In the Caribbean, three of the five domesticated Capsicum species are cultivated: C. annuum (sweet peppers), C. frutescens (bird peppers), and C. chinense (aromatic hot peppers). However, C. chinense is commercially the most important throughout the region (DeWitt and Bosland, 2009). South America is considered the center of origin and highest diversity of C. chinense (Eshbaugh et al., 1983; Pickersgill, 1969). Early geographical dispersion into the Caribbean may have occurred with the migrations of native Indians across the islands as well as through avian-aided dispersal (Reid, 2009; Tewksbury and Nabhan, 2001). Two points of entry into the Caribbean have been proposed (Moses and Umaharan, 2012): 1) from South America to Trinidad [across the land connection mentioned by Kenny (2008) that once existed between the two land masses] with subsequent movement across the other islands of the Southern Caribbean (Lesser Antilles); and 2) from Central America to the Northern Caribbean islands (Greater Antilles, the Bahamas) (Fig. 1).
It is likely that through anthropogenic influences and long separation from the South American mainland, new varieties have arisen displaying useful plant adaptations and desirable fruit traits. Recent molecular studies revealed the importance of the Caribbean as an important region of this species’ diversification (Moses and Umaharan, 2012) as well as a region containing some of the most aromatic pungent peppers in the world (Bosland et al., 2012; Gibbs and O’Garro, 2004; Holder, 2008). As a known region of diversity for C. chinense, the Caribbean varieties could be potentially useful sources of variation in agronomically important traits, e.g., early flowering and fruiting, desired fruit quality traits, suitable plant growth habit, and disease resistance, among others.
The Caribbean is well known for its diverse range of pepper fruit forms and varied consumer preferences as a result of their varied cuisines. With the spread of Caribbean people and their cuisines to different parts of the world, aromatic hot peppers have fueled growing public interest in their cultivation for diverse commercial uses, e.g., the food industry (fresh consumption as a vegetable and processed products such as pepper mash, sauces, salsas, pickles, jams, and jellies), the defense industry (repellants, military use), pharmaceutical and health industries, and as ornamentals (Bosland and Votava, 2003; Cichewicz and Thorpe, 1996; DeWitt and Gerlach, 1990; Elkins, 1997; Jancsó et al., 1984; Lo et al., 2005). There has therefore been global increase in cultivation and parallel research and development to help meet the growing industry demands.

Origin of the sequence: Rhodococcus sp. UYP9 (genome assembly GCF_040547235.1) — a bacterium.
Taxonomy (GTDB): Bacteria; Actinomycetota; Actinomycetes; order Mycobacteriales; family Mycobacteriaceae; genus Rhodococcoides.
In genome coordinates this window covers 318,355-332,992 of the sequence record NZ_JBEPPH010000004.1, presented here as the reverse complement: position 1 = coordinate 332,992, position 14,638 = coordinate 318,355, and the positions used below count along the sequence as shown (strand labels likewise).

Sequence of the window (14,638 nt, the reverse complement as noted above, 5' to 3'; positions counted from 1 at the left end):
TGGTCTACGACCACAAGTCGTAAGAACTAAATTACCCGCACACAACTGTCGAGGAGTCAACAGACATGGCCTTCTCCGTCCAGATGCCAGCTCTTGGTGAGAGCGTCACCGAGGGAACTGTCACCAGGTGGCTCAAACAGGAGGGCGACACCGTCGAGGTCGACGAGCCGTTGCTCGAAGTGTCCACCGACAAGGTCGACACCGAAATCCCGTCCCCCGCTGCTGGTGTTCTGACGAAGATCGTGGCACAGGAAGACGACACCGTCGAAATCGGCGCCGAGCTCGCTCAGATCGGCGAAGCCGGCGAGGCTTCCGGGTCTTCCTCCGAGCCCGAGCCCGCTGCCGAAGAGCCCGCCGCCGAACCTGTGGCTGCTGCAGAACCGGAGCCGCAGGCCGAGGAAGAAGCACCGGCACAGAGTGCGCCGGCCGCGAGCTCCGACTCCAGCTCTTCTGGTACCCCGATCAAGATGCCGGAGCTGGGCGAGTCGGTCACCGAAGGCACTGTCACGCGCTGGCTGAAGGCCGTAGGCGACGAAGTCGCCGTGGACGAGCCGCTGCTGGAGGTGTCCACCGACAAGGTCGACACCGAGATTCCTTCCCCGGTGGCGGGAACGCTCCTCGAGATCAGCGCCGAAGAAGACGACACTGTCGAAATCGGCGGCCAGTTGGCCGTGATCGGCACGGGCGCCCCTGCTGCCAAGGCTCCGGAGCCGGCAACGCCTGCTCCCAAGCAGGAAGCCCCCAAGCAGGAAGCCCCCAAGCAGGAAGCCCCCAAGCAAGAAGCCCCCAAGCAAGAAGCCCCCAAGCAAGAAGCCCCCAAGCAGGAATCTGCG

In the Caribbean, although many varieties exist, few are formally known and commercially exploited. Many others remain as unstabilized landraces showing inconsistent fruit quality traits and yield. Consequently, foreign hybrids, capable of higher yields and more consistent fruit quality, are rapidly replacing local varieties and this contributes to ongoing decline in diversity available to regional breeders. This decline, coupled with limited varieties currently available for use, also restricts the ability of the regional pepper industry to exploit development of diverse pepper products (Bharath, 2012). Systematic replacement of local varieties could facilitate complete loss of unique, valuable Caribbean germplasm and prevent diversification of the value-added pepper product industry in the region with possible considerable economic and social impact.
Jarret and Berke (2008) were the first to describe the morphological variation for fruit characteristics in an extensive USDA/ARS global C. chinense collection (330 accessions). However, only 14 accessions representing three Caribbean islands [Cuba (one), Puerto Rico (10), Trinidad (three)] were evaluated. The Caribbean Agricultural Research and Development Institute (CARDI) has also done some morphological characterization of regional varieties, but these were limited to eight to 10 landraces primarily from Trinidad, Guyana, and Barbados (CARDI, 2002). Most of the Caribbean’s fruit diversity has therefore remained underrepresented in global and regional collections and consequently understudied and underdocumented even within the region itself (Bharath, 2012). There was therefore an urgent need to systematically document and characterize the region’s current diversity and to place this diversity into regional context. This will serve as a necessary precursor to envisioned regional pepper breeding and improvement programs.
This present study investigated variation in fruit morphology in a Caribbean C. chinense germplasm collection held at The University of the West Indies, Trinidad (UWI). This germplasm represents material collected from three major regions of diversity: Central America, the Caribbean Basin (northern and southern territories), and South America with representatives from geographic subgroups (Fig. 2). Using the international Capsicum descriptor guide [International Plant Genetic Resources Institute et al. (IPGRI), 1995] to morphologically characterize the accessions, this study aimed to determine 1) the level of interaccession variation across 13 fruit descriptors; 2) any links between quantitative and qualitative fruit traits; and 3) the level of fruit morphological dissimilarity among accessions based on their geographic origins.
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